In December, President Donald J. Trump issued an executive order combatting anti-Semitism. It made explicit that Jews are entitled to the protections of Title VI of the Civil Rights Act of 1964, which prohibits discrimination on the basis of race, color, and national origin in programs and activities that receive federal funding.
You would have thought that the Jewish community would have unanimously supported this order, especially at a time of rising anti-Semitism, but that is not the case.
There are two reasons that the order makes some Jews uneasy.
The first is about free speech. The order adopts the International Holocaust Remembrance Alliance’s definition of anti-Semitism, which labels as anti-Semitic “denying the Jewish people their right to self-determination, e.g. by claiming that the existence of a State of Israel is a racist endeavor.” In other words, someone can criticize Israel’s policies but not the state itself, or its existence. For some people, this is an unacceptable abridgement of the First Amendment of the Constitution. Note, however, that the order does not say that this kind of speech is unlawful, only that it is discriminatory and now disqualifies the person who articulates that position from receiving federal funding.
The second reservation about the order is that it implicitly defines Jews as a race or nationality or ethnicity, rather than as a religion. In fact, for decades the government has understood “national origin” in very broad terms to include ethnic and religious groups. So fears that Jews were being reclassified wrongly are overblown.
Nevertheless, the order has revived an old debate — are Jews a nationality, an ethnicity, or a religion? The issue is apparent in whether we should properly be called American Jews or Jewish Americans. When one prominent rabbi wrote a piece about the order using the term American Jews, another rabbi wrote to object, saying that the first rabbi “has already defined me as a nationality by calling me an American Jew, American being the adjective to the noun Jew. If it is Italian American, Irish American, African American, Hispanic American, why is it American Jew? I am a 5th generation American; my religion is Jewish. I am a Jewish American… It’s time our nomenclature reflects our nationality.”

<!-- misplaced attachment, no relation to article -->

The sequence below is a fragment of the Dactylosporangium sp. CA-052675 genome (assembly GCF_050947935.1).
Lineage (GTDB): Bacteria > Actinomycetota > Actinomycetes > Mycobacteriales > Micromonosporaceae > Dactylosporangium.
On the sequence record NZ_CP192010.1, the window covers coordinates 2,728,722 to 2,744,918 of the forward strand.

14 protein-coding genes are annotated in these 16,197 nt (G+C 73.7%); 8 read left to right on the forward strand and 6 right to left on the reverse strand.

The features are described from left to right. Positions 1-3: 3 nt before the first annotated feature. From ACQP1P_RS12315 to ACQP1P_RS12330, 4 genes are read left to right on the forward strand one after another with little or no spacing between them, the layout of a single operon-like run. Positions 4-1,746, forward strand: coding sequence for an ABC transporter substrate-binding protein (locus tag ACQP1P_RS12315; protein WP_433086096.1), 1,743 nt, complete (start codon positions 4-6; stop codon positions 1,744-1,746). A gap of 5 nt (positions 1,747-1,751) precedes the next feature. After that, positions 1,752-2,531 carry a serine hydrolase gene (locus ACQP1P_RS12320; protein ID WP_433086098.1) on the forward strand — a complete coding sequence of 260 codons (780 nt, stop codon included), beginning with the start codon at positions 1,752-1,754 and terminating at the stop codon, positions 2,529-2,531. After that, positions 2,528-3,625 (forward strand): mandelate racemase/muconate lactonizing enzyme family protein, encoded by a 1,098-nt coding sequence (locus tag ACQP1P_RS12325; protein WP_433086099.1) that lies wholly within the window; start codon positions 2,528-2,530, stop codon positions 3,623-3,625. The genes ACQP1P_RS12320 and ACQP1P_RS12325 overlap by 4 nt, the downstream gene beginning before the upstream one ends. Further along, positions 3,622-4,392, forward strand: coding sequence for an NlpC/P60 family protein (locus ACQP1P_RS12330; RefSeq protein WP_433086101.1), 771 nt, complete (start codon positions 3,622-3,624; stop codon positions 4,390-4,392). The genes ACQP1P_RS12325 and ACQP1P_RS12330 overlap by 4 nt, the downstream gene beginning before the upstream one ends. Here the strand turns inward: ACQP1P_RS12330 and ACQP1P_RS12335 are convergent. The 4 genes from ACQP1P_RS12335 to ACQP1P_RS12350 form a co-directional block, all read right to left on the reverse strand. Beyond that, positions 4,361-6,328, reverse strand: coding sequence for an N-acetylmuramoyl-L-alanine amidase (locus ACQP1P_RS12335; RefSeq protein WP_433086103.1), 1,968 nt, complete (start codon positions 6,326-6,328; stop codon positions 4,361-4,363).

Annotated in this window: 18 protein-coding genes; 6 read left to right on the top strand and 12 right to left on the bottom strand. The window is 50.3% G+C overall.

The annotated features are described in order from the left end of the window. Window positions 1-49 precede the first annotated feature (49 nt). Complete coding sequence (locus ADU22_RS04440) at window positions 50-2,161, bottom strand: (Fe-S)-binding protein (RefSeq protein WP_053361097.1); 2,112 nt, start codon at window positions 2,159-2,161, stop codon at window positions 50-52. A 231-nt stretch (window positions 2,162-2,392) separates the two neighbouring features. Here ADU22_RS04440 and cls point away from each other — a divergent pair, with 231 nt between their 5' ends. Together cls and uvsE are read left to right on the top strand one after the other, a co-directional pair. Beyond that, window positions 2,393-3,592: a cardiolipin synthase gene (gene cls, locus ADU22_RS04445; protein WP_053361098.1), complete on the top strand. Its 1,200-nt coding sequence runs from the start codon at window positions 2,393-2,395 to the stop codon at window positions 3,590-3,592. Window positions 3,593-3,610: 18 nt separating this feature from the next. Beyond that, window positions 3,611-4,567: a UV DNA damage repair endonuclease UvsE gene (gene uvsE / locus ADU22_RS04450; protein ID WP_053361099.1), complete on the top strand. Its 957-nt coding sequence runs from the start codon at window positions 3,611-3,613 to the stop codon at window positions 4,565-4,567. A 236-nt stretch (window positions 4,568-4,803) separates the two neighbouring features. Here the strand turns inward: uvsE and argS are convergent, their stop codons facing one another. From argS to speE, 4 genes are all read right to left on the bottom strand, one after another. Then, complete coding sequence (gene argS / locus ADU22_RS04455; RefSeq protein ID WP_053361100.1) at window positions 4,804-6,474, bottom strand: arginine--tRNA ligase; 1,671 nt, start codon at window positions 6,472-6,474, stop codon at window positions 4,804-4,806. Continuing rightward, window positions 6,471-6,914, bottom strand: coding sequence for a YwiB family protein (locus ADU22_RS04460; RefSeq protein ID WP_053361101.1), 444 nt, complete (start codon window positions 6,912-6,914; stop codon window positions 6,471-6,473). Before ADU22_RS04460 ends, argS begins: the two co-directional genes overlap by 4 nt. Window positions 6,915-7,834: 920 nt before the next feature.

So are you an American Jew or a Jewish American? Which word or identity is primary, your religion or your nationality? I’ve asked the question of my students for years, and the answers truly vary.
I’ve also posed the question about Jewish identity itself: is it primarily ethnic or religious?
Here too the answers vary, and the question has perturbed both Jews and non-Jews for a long time. Today most people would answer that it is a combination of both. After all, there are two ways to be part of the Jewish people. The first is to be born of a Jewish mother, or a Jewish father, depending on whether you accept the halachic standard of matrilineal descent or the Reform Jewish standard of matrilineal or patrilineal descent. Either way, being born into a group suggests an ethnic identity.
The second way of entrance is through conversion, which suggests a religious identity.
Yet acceptance of Jewish identity as both ethnic and religious was not always the case. A fierce debate between two giants of modern Jewish history erupted over this question in the late 19th century. Theodor Herzl viewed the Jewish people as an ethnic group, who had to reclaim their ancestral homeland. He pointed out that we are so whether we like it or not, because, as he confides in his diary, “our enemies have made us one without our consent.” He goes on to say that “We are one people. One People! Distress binds us together and, thus united, we suddenly discover our strength. Yes, we are strong enough to form a State, and indeed, a model State.”
Rabbi Isaac M. Wise was a prominent Reform leader, one of the preeminent rabbis of the American Jewish community at that time. He and his followers viewed the Jewish people not as an ethnic group but as a faith community. In 1885 they wrote an important declaration known as the Pittsburgh Platform, which stated explicitly: “We consider ourselves no longer a nation, but a religious community…” As a result, they did not support Herzl’s Zionism, declaring “[we] therefore expect neither a return to Palestine… nor the restorations of any of the laws concerning the Jewish State.”
During the 2016 Democratic primary, candidate Bernie Sanders was asked about his ethnic background. He responded “Polish-American,” and it is true that his father emigrated from Poland. But the response from much of the Jewish community was “Really?” Sanders hastened to clarify that he was proud to be Jewish. As a secular Jew, he likely holds to an ethnic definition of Judaism, yet his reply and the backlash it elicited shows how complicated and sensitive the issue of Jewish identity remains.
I personally prefer “American Jew” to “Jewish American.” As proud as I am to be an American, I put faith above nationality. Yet I understand those who prefer the latter, prizing their citizenship above all. It’s not either-or; both words really matter.
Barry L. Schwartz is the editor in chief and CEO of the Jewish Publication Society and the rabbi of Congregation Adas Emuno in Leonia.